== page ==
Three distinct types of clinical information can be derived from studies of fecal and urinary urobilinogen.
Estimations of the urobilinogen of the stool constitute the best single measure of the rate of destruction of red cells. Increase of urobilinogen in the urine is one of the first manifestations of hepatic disease. Combined estimations of the urobilinogen of the stool and of the urine furnish one of the few dependable means of distinguishing between jaundice of intrahepatic origin and jaundice arising from obstruction of the extrahepatic biliary passages.
In spite of their potential value, studies of fecal and urinary urobilinogen have not come into general clinical use. This is readily understood when one realizes that most methods for the determination of urobilinogen require several days for the collection of specimens and several hours for the analytic procedures themselves.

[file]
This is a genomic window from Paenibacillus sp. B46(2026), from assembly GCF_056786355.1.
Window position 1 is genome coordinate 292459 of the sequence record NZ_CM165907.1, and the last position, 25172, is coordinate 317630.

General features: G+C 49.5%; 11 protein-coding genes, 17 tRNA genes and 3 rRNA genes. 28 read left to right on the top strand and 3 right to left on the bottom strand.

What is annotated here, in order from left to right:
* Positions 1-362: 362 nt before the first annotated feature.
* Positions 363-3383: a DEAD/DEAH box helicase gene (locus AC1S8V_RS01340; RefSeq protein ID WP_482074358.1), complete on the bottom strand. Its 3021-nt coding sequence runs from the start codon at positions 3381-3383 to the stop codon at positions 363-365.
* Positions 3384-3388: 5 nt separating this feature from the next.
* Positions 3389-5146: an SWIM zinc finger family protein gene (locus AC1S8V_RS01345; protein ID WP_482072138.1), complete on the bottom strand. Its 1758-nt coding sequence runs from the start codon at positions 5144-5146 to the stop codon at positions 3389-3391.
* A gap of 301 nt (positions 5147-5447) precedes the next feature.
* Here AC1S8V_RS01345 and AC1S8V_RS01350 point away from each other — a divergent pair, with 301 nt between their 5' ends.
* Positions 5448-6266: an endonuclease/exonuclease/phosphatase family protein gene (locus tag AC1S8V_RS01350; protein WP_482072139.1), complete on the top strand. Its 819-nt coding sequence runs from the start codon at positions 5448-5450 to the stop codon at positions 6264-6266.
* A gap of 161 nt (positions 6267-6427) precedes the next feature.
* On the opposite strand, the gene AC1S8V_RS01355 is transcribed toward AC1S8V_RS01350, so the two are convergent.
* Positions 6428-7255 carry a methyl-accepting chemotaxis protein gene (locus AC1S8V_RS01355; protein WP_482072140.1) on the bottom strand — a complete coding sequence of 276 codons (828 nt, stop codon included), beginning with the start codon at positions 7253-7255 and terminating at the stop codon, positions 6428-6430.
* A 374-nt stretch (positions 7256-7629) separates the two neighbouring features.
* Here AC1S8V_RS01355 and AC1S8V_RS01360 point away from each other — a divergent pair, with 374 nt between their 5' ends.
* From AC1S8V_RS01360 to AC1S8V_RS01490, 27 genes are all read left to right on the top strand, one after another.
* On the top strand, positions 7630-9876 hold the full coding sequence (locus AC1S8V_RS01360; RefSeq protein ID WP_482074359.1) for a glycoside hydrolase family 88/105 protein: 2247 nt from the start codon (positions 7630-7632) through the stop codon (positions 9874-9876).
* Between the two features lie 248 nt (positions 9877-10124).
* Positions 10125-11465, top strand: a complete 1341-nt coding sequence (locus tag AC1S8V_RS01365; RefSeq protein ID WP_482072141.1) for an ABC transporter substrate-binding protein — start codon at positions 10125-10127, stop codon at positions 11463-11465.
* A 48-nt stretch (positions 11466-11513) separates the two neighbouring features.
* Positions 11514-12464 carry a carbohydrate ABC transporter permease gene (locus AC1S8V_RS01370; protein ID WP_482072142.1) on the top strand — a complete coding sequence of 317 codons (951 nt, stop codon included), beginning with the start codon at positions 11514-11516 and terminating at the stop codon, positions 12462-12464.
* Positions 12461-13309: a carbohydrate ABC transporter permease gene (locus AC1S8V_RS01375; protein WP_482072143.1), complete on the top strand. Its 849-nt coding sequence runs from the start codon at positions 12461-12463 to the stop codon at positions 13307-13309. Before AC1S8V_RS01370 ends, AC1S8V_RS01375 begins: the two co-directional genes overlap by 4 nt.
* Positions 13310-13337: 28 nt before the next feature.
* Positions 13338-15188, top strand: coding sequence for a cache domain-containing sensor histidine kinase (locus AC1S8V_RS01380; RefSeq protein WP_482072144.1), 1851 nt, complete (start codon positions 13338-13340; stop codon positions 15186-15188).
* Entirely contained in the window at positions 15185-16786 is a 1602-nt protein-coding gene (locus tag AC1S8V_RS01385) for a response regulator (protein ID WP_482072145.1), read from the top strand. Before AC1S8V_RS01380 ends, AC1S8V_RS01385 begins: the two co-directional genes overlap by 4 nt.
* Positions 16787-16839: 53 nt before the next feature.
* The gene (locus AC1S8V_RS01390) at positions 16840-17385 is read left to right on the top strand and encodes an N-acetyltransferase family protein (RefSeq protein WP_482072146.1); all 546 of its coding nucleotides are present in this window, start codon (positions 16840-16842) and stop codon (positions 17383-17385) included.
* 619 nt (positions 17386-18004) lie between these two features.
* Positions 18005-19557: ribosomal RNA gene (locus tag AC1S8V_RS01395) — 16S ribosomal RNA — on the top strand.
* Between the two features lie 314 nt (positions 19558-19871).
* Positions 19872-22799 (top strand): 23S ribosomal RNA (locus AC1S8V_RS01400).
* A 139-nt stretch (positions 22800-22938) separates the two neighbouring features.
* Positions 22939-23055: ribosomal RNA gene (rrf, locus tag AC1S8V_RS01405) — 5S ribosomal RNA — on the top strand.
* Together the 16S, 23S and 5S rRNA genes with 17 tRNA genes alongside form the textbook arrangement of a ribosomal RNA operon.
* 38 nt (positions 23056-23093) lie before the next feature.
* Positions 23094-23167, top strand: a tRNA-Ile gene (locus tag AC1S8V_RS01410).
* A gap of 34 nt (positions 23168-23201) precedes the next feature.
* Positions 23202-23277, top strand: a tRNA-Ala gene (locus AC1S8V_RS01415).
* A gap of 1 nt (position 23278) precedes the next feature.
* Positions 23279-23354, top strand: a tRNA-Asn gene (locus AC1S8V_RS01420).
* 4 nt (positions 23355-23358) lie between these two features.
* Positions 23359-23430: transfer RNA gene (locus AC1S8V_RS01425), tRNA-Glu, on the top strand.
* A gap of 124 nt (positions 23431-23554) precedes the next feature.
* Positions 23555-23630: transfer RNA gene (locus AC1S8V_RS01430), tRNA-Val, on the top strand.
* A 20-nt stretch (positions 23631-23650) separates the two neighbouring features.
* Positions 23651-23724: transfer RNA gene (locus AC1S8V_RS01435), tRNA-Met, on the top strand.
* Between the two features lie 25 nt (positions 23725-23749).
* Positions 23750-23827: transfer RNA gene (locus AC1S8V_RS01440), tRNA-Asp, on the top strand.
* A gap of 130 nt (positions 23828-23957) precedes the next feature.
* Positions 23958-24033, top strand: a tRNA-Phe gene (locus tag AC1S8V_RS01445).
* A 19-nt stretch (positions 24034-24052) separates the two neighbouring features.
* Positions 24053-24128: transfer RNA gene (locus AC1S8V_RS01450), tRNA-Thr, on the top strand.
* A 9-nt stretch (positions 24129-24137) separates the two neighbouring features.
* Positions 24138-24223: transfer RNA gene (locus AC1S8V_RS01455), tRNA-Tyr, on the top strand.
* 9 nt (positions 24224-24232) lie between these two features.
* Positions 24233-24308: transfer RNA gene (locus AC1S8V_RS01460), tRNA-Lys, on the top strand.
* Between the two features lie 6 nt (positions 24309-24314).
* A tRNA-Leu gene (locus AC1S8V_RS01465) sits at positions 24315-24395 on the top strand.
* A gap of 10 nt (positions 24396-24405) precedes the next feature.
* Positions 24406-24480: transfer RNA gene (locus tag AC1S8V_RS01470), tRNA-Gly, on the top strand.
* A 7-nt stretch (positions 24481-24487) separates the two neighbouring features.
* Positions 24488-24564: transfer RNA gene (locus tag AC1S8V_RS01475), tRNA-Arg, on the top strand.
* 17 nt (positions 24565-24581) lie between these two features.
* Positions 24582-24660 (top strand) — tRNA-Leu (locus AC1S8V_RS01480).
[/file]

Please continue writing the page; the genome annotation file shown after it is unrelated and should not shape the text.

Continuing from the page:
In the first article of this series there was described a simple and
SPARKMAN R. STUDIES OF UROBILINOGEN: III. CLINICAL VALUE OF DETERMINATIONS OF UROBILINOGEN CONTENT OF SINGLE SPECIMENS OF URINE AND STOOL. Arch Intern Med (Chic). 1939;63(5):872–883. doi:10.1001/archinte.1939.00180220062006
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